A pandemic and record-setting wildfires are putting unprecedented challenges on election officials this year. Neighborhood polling places such as schools, churches and nursing homes have been harder to secure, and voting locations must adhere to strict safety guidelines. Furthermore, when 21 million ballots are mailed to voters next week, thousands of Californians displaced by wildfires might be unable to receive ballots.
This puts pressure on voting locations to be ready to receive large amounts of people safely. Some counties are preparing by converting stadiums, and even museums, into vote centers. Dodger Stadium and the Staples Center in Los Angeles, the Golden 1 Center in Sacramento and Levi’s Stadium in Santa Clara are among the large arenas that will accommodate in-person voting.
To get an idea of what in-person voting will look like this year, I asked Neal Kelley, chief election official for Orange County, about how he is preparing. Mr. Kelley said all workers will be outfitted in personal protective equipment, including face coverings and gloves. They will wear aprons containing disinfectant supplies and will offer face coverings to unmasked voters, although they cannot force people to wear them, he said. Voting stations will be disinfected after every use and hand sanitizer readily available. Voters will be given their own pens to complete ballots, which they will also scan themselves. There will be a dispenser for “I voted” stickers that people can help themselves to.
Starting Oct. 30, Mr. Kelley said there will be 170 vote centers open in Orange County, including the Honda Center, an indoor arena with 20,000 square feet of usable space. Forty-two of the vote centers will offer drive-through options for ballot drop offs and voting. Drive-through voting operates much like a fast-food restaurant, where ballots are exchanged through a vehicle’s window. There are also 116 ballot dropboxes installed throughout the county.
Even with protocols in place to make voting in person safe, mail-in voting will most likely be more popular. In the March primaries, eight out of 10 people in Orange County used mail-in ballots. Mr. Kelley said he expected the number to be similar this fall.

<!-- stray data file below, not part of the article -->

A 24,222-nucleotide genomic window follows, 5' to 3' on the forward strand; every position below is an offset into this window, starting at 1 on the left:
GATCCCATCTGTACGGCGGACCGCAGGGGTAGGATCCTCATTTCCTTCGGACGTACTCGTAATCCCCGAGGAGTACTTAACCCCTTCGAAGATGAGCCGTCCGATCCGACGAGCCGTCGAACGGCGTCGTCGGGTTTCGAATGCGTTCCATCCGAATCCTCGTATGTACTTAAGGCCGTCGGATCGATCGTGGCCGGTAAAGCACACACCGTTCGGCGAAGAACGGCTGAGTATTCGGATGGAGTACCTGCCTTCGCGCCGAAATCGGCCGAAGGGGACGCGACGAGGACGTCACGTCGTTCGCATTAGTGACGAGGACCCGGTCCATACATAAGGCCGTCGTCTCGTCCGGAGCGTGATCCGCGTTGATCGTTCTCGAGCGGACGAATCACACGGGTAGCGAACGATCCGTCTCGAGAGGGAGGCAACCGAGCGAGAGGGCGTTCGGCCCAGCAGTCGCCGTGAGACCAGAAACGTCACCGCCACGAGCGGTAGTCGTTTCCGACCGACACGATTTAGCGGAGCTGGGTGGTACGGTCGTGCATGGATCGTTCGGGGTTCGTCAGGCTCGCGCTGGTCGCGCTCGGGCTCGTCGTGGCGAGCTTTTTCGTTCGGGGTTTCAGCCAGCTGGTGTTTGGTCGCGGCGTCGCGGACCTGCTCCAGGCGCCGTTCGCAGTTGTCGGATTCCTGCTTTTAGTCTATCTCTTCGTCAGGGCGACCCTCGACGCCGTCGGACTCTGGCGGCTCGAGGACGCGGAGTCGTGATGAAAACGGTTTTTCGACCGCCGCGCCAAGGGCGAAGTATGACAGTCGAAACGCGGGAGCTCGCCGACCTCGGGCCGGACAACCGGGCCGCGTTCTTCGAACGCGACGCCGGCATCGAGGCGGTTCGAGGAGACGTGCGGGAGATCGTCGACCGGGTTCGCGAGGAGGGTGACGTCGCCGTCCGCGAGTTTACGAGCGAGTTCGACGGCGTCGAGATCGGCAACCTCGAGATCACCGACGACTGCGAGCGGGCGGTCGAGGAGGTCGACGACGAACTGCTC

And mail-in ballots will be processed quicker than they have in the past. Because of changes made in response to the pandemic, mail-in ballots may be processed up to 30 days before Election Day, a change from 10 days before in previous elections.
One important thing to remember if you decide to vote in person is, depending on where you live, you should bring your unused mail-in ballot to surrender at the polls.
Fifteen counties, including Orange, Fresno, Sacramento and Santa Clara, are participating in the Voter’s Choice Act model, which allows voters to choose from several vote centers in their county. Vote centers are equipped with electronic poll books and ballot-on-demand printers. Voters will have a ballot printed for them upon checking in and their mail-in ballot will be voided automatically.
But for counties using traditional polling places, voters must surrender their mail-in ballots at their polling place. However, if they don’t have them, they can still cast a provisional ballot, which is processed and counted once the elections office can verify the voter’s registration.
Although Mr. Kelley expects most people in his county to vote by mail, he said he is ready for a flow of in-person voters. “I’ve got 300,000 pens in our warehouse,” he said.
[Read more: What to know about voting by mail.]
An update on the wildfires
In the most destructive wildfire season in California history, the state is rapidly advancing toward a record four million acres burned in a single year. Earlier this week, Gov. Gavin Newsom declared a state of emergency in Napa, Sonoma and Shasta Counties, where two enormous fires, the Glass and Zogg Fires, are raging.
By Thursday evening, the Glass Fire, which began as three separate fires on Sunday, had consumed more than 56,000 acres and was 5 percent contained, according to Cal Fire. The National Weather Service issued red flag warnings for much of the Bay Area into Saturday as dry, windy conditions are expected to continue. Currently, there are over 12,000 residents under evacuation orders, according to Santa Rosa officials. “More evacuations are possible,” Sonoma County Sheriff Mark Essick said during a briefing on Thursday.
The Zogg Fire in Shasta County reached 26 percent containment by Thursday evening and had burned over 55,000 acres. The fire has killed four people and destroyed 147 structures, according to Cal Fire.
Mr. Essick acknowledged during a news conference on Tuesday that people in the community are suffering from “significant fire fatigue.”
To add to the misery, the third anniversary of the Tubbs Fire, which devastated parts of Sonoma and Napa Counties, is coming up. “This is the fourth major fire in our community since 2017,” he said. “Many people are feeling the effects, many people are evacuating, and have evacuated multiple times, and I just want everyone to know that we continue to support you.”
What caused the Glass Fire and where did it originate? Cal Fire officials believe they know where it started but not why. [San Francisco Chronicle]
How California’s Diablo winds could make fires even more destructive. [The New York Times]
As famous wineries burn around them, a couple in Napa County decides to ignore evacuation orders and stay up all night defending their home. “We’re just regular people,” they said. [The Mercury News]
The Red Cross has provided more nights of shelter to Americans this year than at any point on record, a sign of the widening human toll of climate change. [The New York Times]
A running list of Napa Valley wineries destroyed by fire. [The Mercury News]
Unhealthy air quality is spreading throughout Northern California. Just how bad will it get? [The Sacramento Bee]